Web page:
Depends.... Depends. If you have significant obstruction to blood flow from the heart you may be asked to exercise to moderate levels only. Depending on the thickness of the septum, degree of obstruction, arrhythmias and family history your cardiologist may recommend a defibrillator which generally precludes high intensity sports. It all depends on the degree of severity of the condition.
Local answer best. The best answer for this question would come from the physicians who have examined the kid and are aware of his strengths and limitations. If well controlled, a broad area of possibilities may be present.
Light to moderate. Pt's with hoc should avoid all strenuous activity and competitive sports. Light to moderate amounts of activity are usually acceptable. Depending of the degree of lvot obstruction and if there is associated arrhythmia, medical or surgical rx may be necessary. Please check with your physician as this can be very serious and a cause of sudden death.
Not too physical. Generally would not perform jobs that involve heavy physical activity.
Hypertrophic cardio. Need to know how severe the hcm is, and what the family history of sudden death is, if that history is present. The job possibilities and their requirements should be discussed with the teen's cardiologist as many jobs are possible depending on the state of the myocardium and the family history of sudden death.
Non strenuous. The details should be discussed with one's personal physician, but most jobs that do not require strenuous physical labor would probably be do able. (teaching, clerical, administrative, lab etc...).
HCM. Hypertrophic cardiomyopathy is a condition in which the heart muscle becomes thick, and obstruction to outflow may occur. Arrhythmias may occur as well. It is commonly inherited, first degree relatives should be screened. Patients may have severe symptoms, or no symptoms at all. It is a common cause of death in young athletes who seemed completely healthy.
Genetic defect. Hypertrophic cardiomyopathy is caused by a mutation in one of several genes that codes for cardiac contractile proteins (sarcomeric proteins.) typically, these are inherited in an autosomal dominant pattern. Spontaneous mutations do occur. Over 50% of people have an affected parent, but disease expression is variable.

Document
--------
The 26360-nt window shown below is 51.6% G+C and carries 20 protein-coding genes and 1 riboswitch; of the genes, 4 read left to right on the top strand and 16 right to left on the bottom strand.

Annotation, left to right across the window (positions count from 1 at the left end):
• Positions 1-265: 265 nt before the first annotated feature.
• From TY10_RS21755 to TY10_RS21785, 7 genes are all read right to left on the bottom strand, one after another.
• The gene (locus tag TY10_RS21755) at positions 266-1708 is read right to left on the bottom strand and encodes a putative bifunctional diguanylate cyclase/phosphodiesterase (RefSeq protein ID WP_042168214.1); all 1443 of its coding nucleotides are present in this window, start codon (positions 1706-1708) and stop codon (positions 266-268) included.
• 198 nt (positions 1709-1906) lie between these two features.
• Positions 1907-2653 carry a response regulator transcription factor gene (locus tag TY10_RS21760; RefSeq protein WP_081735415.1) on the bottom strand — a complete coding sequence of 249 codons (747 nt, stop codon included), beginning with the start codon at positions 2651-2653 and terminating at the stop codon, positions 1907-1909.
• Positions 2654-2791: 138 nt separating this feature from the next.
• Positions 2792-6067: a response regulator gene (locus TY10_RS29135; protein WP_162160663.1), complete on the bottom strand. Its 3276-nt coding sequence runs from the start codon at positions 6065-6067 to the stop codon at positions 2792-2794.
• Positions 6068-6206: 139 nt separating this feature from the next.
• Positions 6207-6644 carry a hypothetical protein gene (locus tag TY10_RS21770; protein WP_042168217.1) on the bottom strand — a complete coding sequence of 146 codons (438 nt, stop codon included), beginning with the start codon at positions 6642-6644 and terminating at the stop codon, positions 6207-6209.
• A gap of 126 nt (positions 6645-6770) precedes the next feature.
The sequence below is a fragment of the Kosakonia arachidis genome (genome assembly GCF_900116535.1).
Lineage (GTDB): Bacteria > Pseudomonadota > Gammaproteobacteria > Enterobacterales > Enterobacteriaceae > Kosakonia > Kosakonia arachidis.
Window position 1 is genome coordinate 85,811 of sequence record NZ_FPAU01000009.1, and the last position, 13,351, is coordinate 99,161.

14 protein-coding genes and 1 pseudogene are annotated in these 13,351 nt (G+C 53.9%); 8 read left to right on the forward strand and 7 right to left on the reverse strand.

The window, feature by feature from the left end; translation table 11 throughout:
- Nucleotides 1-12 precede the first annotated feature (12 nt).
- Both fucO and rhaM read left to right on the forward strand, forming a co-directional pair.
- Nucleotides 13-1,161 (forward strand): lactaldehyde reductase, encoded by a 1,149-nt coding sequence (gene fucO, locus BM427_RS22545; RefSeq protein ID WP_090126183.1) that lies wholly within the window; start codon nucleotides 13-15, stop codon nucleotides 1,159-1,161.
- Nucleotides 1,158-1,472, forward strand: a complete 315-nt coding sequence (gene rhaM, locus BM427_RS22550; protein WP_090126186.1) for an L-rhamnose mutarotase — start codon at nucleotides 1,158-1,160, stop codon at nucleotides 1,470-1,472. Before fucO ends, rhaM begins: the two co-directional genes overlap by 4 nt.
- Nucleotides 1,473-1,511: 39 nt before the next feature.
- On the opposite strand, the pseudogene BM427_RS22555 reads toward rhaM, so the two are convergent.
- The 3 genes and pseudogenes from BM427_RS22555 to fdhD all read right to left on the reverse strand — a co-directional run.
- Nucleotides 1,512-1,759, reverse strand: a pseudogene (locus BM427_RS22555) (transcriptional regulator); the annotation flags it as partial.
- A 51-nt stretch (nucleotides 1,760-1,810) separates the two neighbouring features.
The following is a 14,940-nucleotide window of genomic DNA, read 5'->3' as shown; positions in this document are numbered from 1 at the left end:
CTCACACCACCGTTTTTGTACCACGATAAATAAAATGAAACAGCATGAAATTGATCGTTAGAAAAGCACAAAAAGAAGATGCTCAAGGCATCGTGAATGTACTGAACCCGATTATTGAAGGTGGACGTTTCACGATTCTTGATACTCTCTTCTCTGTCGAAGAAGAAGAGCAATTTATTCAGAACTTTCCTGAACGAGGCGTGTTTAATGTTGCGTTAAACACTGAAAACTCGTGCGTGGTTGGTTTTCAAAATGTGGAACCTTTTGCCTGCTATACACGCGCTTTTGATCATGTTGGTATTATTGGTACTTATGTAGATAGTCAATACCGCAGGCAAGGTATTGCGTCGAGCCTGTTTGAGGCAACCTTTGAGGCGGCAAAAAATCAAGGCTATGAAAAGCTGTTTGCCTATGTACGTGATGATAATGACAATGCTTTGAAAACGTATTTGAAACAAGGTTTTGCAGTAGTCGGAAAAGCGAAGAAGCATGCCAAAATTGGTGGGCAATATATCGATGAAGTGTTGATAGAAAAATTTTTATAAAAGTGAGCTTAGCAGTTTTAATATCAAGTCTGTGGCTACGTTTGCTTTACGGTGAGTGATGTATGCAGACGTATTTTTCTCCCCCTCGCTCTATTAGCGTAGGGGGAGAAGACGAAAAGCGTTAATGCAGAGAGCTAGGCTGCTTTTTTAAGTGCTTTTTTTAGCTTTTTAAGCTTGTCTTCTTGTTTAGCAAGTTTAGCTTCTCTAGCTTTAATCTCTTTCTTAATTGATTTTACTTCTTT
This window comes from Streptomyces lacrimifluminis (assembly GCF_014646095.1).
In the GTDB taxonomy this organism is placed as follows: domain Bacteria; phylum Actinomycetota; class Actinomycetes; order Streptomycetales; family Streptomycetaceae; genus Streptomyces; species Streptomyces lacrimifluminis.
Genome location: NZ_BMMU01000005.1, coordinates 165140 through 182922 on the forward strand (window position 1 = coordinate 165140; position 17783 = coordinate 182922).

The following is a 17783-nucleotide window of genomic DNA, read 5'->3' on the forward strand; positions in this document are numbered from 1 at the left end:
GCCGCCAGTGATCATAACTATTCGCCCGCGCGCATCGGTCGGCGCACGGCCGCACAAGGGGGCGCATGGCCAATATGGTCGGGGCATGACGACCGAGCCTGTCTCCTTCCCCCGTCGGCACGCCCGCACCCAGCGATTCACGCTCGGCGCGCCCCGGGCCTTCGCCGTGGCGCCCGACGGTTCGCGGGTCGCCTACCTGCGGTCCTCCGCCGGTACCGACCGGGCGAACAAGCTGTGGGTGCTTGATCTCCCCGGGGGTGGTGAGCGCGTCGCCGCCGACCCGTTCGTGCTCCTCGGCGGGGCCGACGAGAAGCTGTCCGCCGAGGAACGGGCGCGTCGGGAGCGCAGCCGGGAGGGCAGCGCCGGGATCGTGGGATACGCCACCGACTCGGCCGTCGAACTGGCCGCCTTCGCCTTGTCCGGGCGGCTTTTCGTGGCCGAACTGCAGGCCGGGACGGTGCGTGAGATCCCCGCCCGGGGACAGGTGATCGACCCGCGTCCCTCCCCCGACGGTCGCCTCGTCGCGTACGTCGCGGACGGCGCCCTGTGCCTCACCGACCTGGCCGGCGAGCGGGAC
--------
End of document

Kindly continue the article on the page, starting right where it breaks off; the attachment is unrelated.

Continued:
HCM. Hypertrophic cardiomyopathy doesn't occur in any particular frequency in one group of people over another. It is relatively uncommon, being seen in about 1 in 500 people in the general population. However, it occurs in a hereditary form more than 50% of the time and therefore relatives of people with this disease should be screened for it.
Depends. If its severe it usually affects atheletes and active people pts can have an arrythmia leading to sudden death. It can cause pts to faint. Especially if dehydrated. Treatment with a beta blocker and maybe a defibrillator.
Hypertrophic. It is a genetic disease, if you have it in your parents/ family there's a higher chance.
Not acquired. Hypertrophic cardiomyopathy is caused by mutations of the proteins that make up the contractile apparatus of the heart, in general. That means it is not something you "get." generally, if you have the genetic makeup to cause hypertrophic cardiomyopathy, you should have evidence (abnormal echocardiogram) by 43 years of age, so if you have a normal echocardiogram you aren't going to develop hcm.
See cardiologist. Interested to know why you have this particular concern…I assume there is a family history? In any event, a screening ECG will be helpful, as these are generally markedly abnormal in the setting of HCM. An echocardiogram (ultrasound of the heart) can also assess for hypertrophy, and there may be genetic testing available if another family member has been diagnosed and a gene identified.